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Seed supply chain: A Technological Movement to Uphold Traceability

The Technology Movement to Bring Traceability to the Seed Supply Chain India has the world´s second-largest arable area, with 46 soil types in 15 agro-climatic zones. Its extensive agricultural network makes it one of the largest seed markets in the world, with an estimated value of $ 3.6 Bn in 2017 and a 17% annual […]

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The Technology Movement to Bring Traceability to the Seed Supply Chain

India has the world´s second-largest arable area, with 46 soil types in 15 agro-climatic zones. Its extensive agricultural network makes it one of the largest seed markets in the world, with an estimated value of $ 3.6 Bn in 2017 and a 17% annual growth rate during 2010-2017, according to Research and Markets. 

However, quality assurance is facing new challenges with the increase of fake seeds in the market. Read on to know how TraceX uses blockchain to trace seeds from soil to fork to back up the brand’s claims and meet consumers’ requirements for certified seeds.

What are the main problems of seed quality control? 

In addition to the effects and impact of agro-climatic change affecting the global seed market, two of the main challenges in the Indian seed market are the inadequate seed supply chains that compromise the seed health during its transportation or storage and the market for fake seeds. 

Seed fraud is the practice where plant seeds marketed as high-performance have been tampered with or been replaced with inferior products.  The illegal seeds are commonly sold under the name of prominent companies, putting at risk the productivity of crops and the livelihoods of farmers who lack an effective mechanism to identify them as such. 

Along with the sale of fraudulent seeds comes the illegal planting of transgenic crops unapproved by regulatory authorities, such as in the cases in India of the illicit cultivation of herbicide-tolerant (HT) Bt cotton and soybean, to name a few, that put the health of farmers, the consumer and the environment at risk by stimulating the use of toxic herbicides such as glyphosate to save on the manual labor of getting rid of weeds from the fields.

How to regulate the seeds market while making it more efficient?  

The answer lies in the supply chain and the seed management system. Startups such as TraceX technologies have translated the features of blockchain technology: decentralized and distributed ledger, fully digitized verification system, and tamper-proof data management to the seed supply chain.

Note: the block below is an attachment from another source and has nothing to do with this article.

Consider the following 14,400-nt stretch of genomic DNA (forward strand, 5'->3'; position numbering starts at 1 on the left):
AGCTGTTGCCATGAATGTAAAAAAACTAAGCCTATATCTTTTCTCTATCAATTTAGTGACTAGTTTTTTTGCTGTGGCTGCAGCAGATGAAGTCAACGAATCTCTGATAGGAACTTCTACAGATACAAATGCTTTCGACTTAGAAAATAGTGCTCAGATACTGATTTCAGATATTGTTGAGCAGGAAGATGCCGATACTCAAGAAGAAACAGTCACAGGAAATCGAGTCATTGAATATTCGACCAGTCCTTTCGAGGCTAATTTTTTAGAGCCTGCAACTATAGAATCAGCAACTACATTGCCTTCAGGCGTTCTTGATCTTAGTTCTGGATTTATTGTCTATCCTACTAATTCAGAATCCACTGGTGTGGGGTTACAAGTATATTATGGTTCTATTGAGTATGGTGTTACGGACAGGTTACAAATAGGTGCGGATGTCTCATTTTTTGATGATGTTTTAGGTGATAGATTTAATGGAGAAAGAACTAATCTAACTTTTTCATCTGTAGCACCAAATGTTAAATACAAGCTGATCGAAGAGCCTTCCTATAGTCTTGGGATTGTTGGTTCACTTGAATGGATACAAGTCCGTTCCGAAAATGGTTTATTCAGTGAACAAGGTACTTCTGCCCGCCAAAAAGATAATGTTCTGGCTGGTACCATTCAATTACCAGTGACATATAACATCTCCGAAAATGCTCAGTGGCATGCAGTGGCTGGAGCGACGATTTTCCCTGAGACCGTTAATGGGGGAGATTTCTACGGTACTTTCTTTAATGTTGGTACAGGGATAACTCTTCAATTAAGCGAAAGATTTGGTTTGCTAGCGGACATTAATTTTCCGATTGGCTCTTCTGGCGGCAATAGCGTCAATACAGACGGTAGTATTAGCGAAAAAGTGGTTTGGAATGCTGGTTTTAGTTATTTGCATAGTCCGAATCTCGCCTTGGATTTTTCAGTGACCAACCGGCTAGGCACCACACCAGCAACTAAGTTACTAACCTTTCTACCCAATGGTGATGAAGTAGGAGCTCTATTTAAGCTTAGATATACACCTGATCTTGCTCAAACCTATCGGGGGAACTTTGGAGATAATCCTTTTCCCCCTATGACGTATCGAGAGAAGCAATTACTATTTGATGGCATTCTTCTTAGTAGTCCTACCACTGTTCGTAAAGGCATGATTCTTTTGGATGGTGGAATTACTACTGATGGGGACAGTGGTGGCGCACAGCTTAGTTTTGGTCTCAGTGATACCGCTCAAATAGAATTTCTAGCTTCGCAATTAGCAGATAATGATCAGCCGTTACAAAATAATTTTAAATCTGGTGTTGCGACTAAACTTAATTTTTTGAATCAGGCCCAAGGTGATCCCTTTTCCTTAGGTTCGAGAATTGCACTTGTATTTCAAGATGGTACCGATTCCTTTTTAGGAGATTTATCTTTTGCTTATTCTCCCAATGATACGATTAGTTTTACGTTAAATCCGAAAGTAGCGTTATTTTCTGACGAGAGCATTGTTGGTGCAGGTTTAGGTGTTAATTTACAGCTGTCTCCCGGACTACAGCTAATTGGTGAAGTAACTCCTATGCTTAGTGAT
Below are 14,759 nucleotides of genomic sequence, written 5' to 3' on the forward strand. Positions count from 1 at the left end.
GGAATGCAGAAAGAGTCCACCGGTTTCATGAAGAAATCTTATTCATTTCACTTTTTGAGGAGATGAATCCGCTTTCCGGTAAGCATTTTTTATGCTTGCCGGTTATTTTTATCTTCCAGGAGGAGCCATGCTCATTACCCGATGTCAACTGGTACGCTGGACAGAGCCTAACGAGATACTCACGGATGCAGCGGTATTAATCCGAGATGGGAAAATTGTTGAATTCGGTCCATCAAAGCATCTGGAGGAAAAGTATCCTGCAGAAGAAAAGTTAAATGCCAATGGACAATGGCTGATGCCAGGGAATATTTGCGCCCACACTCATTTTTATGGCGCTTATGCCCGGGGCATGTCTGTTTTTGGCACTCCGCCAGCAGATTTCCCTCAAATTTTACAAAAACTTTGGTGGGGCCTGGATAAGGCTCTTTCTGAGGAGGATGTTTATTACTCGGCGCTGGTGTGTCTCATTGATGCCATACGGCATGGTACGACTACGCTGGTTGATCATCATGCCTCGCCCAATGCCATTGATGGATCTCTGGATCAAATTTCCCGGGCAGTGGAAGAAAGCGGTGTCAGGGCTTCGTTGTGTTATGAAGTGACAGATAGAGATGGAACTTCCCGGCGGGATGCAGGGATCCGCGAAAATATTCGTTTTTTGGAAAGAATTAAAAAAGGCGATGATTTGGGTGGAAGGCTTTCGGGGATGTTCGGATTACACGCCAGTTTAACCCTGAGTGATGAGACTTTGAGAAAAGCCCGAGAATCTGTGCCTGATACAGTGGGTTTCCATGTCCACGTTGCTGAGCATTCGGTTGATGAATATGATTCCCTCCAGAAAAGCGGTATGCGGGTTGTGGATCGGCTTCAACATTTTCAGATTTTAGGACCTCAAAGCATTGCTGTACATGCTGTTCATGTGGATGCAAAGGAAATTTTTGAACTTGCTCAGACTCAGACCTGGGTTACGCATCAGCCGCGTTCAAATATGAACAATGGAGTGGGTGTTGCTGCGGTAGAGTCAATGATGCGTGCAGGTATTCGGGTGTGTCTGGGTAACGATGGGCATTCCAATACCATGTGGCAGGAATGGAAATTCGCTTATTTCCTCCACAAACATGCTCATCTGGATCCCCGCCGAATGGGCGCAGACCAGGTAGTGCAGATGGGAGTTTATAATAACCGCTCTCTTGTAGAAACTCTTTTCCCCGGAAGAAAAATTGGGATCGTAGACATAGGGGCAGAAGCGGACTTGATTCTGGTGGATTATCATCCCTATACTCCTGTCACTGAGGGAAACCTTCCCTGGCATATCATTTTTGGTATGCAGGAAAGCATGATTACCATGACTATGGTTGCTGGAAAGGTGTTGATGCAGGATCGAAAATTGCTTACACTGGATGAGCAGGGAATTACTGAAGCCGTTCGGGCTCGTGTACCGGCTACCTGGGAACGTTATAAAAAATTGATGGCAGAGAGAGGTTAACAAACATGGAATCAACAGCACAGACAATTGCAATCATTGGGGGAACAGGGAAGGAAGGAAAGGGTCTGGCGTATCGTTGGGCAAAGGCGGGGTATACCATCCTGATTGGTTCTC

For the agents involved in the seed market, this means being able to trust that the life cycle of the seeds will be traceable from the nucleus seeds, through the crops, and into the hands of the end customer. 

This not only prevents manipulation attempts and better controls the quality of each seed but adds value to the end product by giving consumers a chance to know what route their food has taken to reach their tables.

How does seed supply chain traceability works?

By leveraging blockchain for agriculture management, the TraceX traceability solution focuses on reinforcing market confidence in seed quality while offering a competitive advantage to brands seeking to back up their quality and reliability claims on their products. 

Why does seed supply chain traceability matter now?

According to the Mitsui & Co. Report (2019), due to the diversification of consumer needs, a fundamental shift has been observed in the seed industry. 

Instead of the traditional product-outside approach, whereby development, production, and sales are conducted from the perspective of suppliers (growers and manufacturers), the focus is shifting to a market-in business strategy based on consumer needs, which are leaning heavily towards a more conscious consumption targeting food safety and a low impact in the environment. 

For this consumer-oriented style of seed business, the application of blockchain in the agricultural sector plays a vital role by solving multilevel seed management issues and giving the consumers precisely what they are asking for, transparency and accountability, which is why multinational companies such as Unilever, Nestlé, and Walmart already have blockchain-based solutions for their food supply chains. 

Quality assurance and maintaining a transparent and robust seed system for any modern seed market will be essential for a country’s food security and comes to the forefront as the key to boosting and accelerating agricultural growth.